Loop of Henle
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In the kidney, the loop of Henle (English: //) (or Henle's loop, Henle loop, nephron loop or its Latin counterpart ansa nephroni) is the portion of a nephron that leads from the proximal convoluted tubule to the distal convoluted tubule. Named after its discoverer, the German anatomist Friedrich Gustav Jakob Henle, the loop of Henle's main function is to create a concentration gradient in the medulla of the kidney.
By means of a countercurrent multiplier system, which uses electrolyte pumps, the loop of Henle creates an area of high urea concentration deep in the medulla, near the papillary duct in the collecting duct system. Water present in the filtrate in the papillary duct flows through aquaporin channels out of the duct, moving passively down its concentration gradient. This process reabsorbs water and creates a concentrated urine for excretion.
The loop of Henle can be divided into four parts:
- The thin descending limb has low permeability to ions and urea while being highly permeable to water. The loop has a sharp bend in the renal medulla going from descending to ascending thin limb.
- The thin ascending limb is impermeable to water, but it is permeable to ions.
- Sodium (Na+), potassium (K+) and chloride (Cl−) ions are reabsorbed from the urine by secondary active transport by a Na-K-Cl cotransporter (NKCC2). The electrical and concentration gradient drives more reabsorption of Na+, as well as other cations such as magnesium (Mg2+) and calcium (Ca2+).
- Cortical thick ascending limb
The tissue type of the loop is simple squamous epithelium. The "thick" and "thin" terminology does not refer to the size of the lumen, but to the size of the epithelial cells. The loop is also sometimes called the Nephron loop.
The loop of Henle is supplied by blood in a series of straight capillaries descending from the cortical efferent arterioles. These capillaries (called the vasa recta; recta is from the Latin for "straight") also have a countercurrent multiplier mechanism that prevents washout of solutes from the medulla, thereby maintaining the medullary concentration. As water is osmotically driven from the descending limb into the interstitium, it readily enters the capillaries. The low bloodflow through the vasa recta allows time for osmotic equilibration, and can be altered by changing the resistance of the vessels' efferent arterioles.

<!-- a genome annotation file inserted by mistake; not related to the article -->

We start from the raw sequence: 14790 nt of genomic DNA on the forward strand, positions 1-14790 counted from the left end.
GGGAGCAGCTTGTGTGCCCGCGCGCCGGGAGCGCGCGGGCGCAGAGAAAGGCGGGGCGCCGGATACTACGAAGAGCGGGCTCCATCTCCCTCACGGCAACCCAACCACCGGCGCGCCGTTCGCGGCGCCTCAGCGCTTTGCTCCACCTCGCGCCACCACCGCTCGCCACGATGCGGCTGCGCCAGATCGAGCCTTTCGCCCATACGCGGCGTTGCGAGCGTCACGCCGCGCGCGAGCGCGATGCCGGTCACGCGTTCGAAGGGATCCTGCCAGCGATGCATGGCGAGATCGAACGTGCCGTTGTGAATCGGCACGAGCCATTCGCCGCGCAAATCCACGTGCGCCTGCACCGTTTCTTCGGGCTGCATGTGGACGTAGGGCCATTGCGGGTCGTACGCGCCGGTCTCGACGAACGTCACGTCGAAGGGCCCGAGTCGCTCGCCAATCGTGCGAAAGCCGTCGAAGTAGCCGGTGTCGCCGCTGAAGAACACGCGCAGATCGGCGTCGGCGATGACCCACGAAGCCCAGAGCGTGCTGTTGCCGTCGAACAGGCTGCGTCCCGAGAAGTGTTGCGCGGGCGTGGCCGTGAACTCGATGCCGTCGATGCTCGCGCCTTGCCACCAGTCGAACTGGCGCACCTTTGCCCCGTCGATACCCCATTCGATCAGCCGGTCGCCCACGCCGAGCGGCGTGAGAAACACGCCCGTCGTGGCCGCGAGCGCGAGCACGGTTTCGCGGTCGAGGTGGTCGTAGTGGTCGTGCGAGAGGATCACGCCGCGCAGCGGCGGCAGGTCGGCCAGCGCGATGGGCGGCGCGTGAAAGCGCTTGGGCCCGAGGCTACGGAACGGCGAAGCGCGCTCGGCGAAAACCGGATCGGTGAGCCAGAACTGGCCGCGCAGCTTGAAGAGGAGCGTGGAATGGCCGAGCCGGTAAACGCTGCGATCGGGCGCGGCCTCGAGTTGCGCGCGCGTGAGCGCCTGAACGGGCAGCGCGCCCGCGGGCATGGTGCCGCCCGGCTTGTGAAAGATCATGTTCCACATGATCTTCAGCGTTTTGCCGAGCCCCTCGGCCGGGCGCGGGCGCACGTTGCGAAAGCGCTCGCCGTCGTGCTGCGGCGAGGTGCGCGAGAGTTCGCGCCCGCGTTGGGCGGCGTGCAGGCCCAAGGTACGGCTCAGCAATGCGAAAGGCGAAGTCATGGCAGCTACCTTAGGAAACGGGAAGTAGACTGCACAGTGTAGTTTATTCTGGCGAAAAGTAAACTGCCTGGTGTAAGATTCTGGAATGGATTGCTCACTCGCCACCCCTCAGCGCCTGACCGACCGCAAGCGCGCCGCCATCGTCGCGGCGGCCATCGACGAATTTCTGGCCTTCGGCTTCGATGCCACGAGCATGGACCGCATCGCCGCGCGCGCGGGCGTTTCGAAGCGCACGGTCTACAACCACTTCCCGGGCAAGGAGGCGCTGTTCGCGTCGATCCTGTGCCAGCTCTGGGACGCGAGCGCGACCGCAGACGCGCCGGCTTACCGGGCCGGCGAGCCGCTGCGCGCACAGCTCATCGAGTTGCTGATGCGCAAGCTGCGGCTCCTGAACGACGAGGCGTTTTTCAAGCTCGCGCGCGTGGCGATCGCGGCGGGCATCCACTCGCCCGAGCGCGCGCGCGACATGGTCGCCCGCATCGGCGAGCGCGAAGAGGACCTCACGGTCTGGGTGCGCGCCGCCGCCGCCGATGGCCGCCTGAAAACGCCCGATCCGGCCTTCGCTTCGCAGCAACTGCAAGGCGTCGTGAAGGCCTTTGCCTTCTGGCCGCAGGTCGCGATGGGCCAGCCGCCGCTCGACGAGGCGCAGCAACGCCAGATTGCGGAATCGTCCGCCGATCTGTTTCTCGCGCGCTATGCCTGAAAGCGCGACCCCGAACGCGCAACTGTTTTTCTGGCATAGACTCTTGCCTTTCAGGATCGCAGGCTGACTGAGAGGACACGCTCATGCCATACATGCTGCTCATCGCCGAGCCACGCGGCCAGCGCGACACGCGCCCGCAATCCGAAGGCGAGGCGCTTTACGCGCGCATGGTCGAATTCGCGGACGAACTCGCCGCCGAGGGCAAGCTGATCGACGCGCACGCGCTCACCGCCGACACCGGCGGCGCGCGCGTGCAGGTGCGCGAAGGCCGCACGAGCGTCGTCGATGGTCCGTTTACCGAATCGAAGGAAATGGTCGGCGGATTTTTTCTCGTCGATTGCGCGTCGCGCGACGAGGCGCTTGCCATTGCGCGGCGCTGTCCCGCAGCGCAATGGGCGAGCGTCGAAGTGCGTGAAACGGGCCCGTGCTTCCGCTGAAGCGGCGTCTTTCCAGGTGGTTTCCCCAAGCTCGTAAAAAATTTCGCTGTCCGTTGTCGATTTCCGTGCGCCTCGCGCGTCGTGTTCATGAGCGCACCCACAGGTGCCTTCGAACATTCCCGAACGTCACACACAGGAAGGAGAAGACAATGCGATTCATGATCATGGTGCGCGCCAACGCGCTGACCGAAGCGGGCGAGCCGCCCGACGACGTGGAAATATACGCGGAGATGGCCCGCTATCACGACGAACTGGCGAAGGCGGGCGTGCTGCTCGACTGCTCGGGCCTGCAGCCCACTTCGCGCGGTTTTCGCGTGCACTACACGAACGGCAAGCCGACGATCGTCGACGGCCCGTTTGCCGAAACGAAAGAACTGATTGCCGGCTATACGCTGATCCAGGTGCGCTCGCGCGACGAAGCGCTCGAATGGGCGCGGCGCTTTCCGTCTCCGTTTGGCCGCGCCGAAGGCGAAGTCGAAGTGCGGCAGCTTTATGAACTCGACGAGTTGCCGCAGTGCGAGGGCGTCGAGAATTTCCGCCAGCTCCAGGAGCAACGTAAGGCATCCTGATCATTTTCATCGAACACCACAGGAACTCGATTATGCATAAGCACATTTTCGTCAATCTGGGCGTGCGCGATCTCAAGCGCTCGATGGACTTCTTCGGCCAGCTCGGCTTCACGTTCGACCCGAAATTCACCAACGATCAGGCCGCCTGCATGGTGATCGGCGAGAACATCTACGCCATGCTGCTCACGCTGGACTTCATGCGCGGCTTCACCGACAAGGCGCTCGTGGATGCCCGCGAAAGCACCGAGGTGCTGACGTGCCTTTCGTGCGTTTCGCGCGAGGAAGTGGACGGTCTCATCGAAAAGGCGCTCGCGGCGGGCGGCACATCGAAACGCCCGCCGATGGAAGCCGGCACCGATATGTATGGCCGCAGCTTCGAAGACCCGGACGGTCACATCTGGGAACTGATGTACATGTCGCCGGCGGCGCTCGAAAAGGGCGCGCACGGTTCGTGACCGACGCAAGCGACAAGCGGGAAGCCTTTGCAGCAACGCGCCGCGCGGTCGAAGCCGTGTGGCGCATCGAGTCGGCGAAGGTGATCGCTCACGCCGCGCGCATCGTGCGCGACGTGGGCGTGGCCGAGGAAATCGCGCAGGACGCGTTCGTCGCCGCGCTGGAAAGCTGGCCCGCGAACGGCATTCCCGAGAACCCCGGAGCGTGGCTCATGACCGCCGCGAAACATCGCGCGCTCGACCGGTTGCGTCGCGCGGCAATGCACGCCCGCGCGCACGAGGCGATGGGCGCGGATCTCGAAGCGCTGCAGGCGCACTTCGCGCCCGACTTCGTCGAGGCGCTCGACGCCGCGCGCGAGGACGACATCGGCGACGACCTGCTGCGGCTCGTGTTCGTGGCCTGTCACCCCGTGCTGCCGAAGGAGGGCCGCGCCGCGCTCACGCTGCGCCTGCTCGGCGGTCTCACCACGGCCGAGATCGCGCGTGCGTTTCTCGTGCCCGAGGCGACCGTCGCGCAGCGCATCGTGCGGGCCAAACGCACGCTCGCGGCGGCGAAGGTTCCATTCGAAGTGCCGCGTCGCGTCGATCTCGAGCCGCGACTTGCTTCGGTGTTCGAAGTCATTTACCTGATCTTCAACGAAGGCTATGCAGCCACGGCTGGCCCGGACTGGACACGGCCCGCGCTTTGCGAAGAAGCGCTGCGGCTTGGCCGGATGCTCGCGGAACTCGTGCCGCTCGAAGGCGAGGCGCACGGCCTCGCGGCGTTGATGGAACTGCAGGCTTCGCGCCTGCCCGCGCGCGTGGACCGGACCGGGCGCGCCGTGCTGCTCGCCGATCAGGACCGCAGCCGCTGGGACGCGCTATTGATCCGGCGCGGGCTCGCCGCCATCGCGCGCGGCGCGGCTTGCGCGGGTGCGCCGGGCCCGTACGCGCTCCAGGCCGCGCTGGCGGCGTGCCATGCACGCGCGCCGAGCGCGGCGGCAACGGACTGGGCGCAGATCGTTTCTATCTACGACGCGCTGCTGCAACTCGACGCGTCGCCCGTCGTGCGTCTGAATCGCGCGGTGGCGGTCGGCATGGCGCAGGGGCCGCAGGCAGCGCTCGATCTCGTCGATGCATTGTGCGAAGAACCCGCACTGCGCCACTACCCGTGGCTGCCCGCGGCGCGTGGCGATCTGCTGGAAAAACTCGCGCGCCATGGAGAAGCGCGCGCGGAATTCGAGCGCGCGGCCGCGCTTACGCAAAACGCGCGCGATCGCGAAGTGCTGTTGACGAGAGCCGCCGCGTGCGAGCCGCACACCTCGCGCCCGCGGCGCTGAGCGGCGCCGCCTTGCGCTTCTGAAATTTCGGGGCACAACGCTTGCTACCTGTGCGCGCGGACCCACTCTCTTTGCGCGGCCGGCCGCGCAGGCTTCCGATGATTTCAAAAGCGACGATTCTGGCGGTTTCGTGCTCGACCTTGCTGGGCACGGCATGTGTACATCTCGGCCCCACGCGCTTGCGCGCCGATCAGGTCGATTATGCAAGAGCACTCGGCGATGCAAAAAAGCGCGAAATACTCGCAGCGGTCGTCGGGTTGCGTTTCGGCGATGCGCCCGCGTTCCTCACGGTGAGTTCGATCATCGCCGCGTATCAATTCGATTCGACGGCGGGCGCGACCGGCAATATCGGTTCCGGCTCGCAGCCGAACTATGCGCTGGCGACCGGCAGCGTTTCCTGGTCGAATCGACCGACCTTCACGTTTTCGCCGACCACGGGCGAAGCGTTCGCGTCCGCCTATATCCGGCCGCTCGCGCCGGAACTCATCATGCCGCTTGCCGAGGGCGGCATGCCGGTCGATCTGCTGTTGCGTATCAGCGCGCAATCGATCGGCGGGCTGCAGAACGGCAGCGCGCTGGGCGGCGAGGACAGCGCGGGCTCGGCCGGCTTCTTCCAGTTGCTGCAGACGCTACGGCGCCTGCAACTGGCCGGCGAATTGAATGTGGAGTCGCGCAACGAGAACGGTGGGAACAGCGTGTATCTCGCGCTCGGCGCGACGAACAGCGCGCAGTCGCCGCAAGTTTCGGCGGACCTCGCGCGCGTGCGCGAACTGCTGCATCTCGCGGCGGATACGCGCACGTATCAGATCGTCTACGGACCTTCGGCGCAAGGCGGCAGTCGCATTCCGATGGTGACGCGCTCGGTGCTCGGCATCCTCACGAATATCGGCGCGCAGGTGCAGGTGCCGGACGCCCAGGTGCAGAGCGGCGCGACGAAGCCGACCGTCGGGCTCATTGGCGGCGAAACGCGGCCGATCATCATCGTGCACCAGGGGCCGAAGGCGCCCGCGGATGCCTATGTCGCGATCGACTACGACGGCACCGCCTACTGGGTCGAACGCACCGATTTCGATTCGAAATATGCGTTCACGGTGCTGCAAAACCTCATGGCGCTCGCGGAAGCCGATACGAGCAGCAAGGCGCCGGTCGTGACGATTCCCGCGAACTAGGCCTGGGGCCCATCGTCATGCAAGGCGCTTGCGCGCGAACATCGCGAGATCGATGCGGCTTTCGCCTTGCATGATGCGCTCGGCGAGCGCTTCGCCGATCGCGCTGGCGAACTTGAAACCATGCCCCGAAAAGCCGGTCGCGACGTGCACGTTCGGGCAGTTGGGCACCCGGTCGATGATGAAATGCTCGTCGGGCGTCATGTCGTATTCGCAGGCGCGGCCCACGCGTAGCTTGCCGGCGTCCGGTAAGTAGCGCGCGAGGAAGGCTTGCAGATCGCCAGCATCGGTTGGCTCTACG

As well, blood in the vasa recta still has large proteins and ions which were not filtered through the glomerulus. This provides an oncotic pressure for ions to enter the vasa recta from the interstitium.
The main function of the loop of Henle is to set up a concentration gradient.
The descending loop of Henle receives isotonic (300 mOsm/L) fluid from the proximal convoluted tubule (PCT). The fluid is isotonic because as ions are reabsorbed by the gradient time system, water is also reabsorbed maintaining the osmolarity of the fluid in the PCT. Substances reabsorbed in the PCT include urea, water, potassium, sodium, chloride, glucose, amino acids, lactate, phosphate, and bicarbonate. Since water is also reabsorbed the volume of fluid in the loop of Henle is less than the PCT, approximately one-third of the original volume.